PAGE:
In this episode of Memphis Type History: The Podcast, Rebecca tells Caitlin about how TGI Friday’s is where people meeting at bars basically originated. You’ll learn the story of how Memphis made it a franchise, and how without TGI Friday’s, Caitlin may have never been born.
In 2016, TGI Fridays announced that they would be adopting a new, modernized aesthetic atmosphere. It seems to be in a trend, older chain restaurants are becoming more industrial and minimalistic in design to compete with the current competition such as Panera and Chipotle.
So all the restaurants that I grew up with like Chili’s, Fuddruckers, and Joe’s Crabshack may all start losing that hoarder style aesthetic if they haven’t done so already. Oh by the way, that hoarder-style aesthetic happened because of TGIFridays. The initial concept was to make it feel like you were visiting someone’s basement for a cocktail party.
How it all began…
Alan Stillman lived in an area of New York where there were a lot of airline stewardesses and models and basically a lot of single people. So he the best way to meet girls was to open a bar.
At the time, cocktail parties were the thing. People would bounce from one place to another and of course the parties would get wild. But Alan noticed there wasn’t really a public place for these 23-37 year olds to meet. The current bars around were more like places for guys to meet up and drink beer.
So he opened TGI Fridays in 1965 and just five years later, FDA approved the pill. The timing happened perfectly because the sexual revolution waves in and Alan essentially becomes the founder of the first single’s bar.
Alan purchased a former corner bar near where he lived, had the building painted blue, hung up fake Tiffany lamps and dressed the waiters in red and white striped soccer shirts. He didn’t know anything about restaurant business, interior design, or architecture… he just knew how to create an experience.
Eventually, someone from Memphis Tennessee approached Alan and said they had an area with room for one of these and asked him if he would sell them a franchise. At the time, Alan didn’t know what a franchise meant. But he agreed to being a partner, show how to work it, and split it 50/50. A year and a half later, T.G.I. Friday’s in Memphis was open in Overton Square.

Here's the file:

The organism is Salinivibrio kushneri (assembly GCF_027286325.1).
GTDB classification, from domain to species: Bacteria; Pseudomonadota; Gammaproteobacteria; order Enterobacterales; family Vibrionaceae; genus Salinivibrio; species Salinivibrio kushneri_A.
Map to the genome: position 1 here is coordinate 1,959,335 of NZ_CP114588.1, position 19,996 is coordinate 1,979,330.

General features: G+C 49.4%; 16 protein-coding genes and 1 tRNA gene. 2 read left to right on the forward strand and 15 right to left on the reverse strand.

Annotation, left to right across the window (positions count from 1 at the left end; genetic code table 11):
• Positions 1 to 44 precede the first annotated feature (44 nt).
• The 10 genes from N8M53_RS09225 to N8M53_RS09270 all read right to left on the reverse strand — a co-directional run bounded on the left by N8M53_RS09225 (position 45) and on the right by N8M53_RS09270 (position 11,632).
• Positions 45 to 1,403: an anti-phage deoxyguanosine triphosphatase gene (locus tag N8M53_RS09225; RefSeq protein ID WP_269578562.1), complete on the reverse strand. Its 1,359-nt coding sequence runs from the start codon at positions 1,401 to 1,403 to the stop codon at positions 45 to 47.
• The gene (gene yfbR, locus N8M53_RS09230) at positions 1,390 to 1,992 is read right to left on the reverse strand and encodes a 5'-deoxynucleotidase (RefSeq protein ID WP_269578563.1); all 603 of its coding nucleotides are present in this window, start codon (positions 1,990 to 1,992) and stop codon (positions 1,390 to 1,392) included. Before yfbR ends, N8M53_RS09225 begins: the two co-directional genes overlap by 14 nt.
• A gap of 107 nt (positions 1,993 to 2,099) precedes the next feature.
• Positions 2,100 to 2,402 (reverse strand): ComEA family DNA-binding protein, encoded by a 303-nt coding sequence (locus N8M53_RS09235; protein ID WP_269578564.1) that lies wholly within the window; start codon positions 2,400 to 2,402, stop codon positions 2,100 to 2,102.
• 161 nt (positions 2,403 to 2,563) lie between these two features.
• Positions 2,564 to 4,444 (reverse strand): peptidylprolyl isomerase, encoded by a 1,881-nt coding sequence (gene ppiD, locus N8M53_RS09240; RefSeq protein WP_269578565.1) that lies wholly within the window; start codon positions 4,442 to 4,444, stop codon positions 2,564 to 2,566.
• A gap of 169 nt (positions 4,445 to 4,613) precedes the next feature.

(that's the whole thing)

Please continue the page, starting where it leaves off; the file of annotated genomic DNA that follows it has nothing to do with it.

This was right after Overton Square Founders & Developers James D. Robinson, Jr. (23), Ben Woodson (25), Charles H. Hull, Jr. (24), and Frank Doggrell, III (25) led the efforts to pass a referendum to allow establishments to sell liquor by the drink. You couldn’t dine in a restaurant and have an alcoholic drink with your meal. You could apparently bring your own bottle of wine or liquor, which they called Brown-bagging, and places like Pete and Sam’s had lockers where you could keep your liquor, but you couldn’t buy a drink.
Then on November 25, 1969, the issue of “liquor by the drink” came to vote in a special referendum, and the measure passed. Friday’s opened on May 21, 1970 and it was a ridiculous success. One of the owners said if they could make $800 a day, they would break even. The first day, it brought $4,800 and it did the same every day until they expanded it, in which they went up to $7,000 a day. One of the waiters said it would be so crowded, they had to fight through customers. People would stand three and four deep at the bar, and he knows somebody had sex at the bar one night but nobody noticed because it was so crowded.
The waiters were all men because as mentioned before, the goal was to get women in the door, and most of the bartenders and waiters had nicknames such as Gringo, Harpo, The General, Shakey, Chick, Pace, and Rufus. I made sure to ask Caitlin’s mom if she knew who any of these bartenders are. She didn’t remember the names, but she does still own one of the original tablecloths. (not for purchase)
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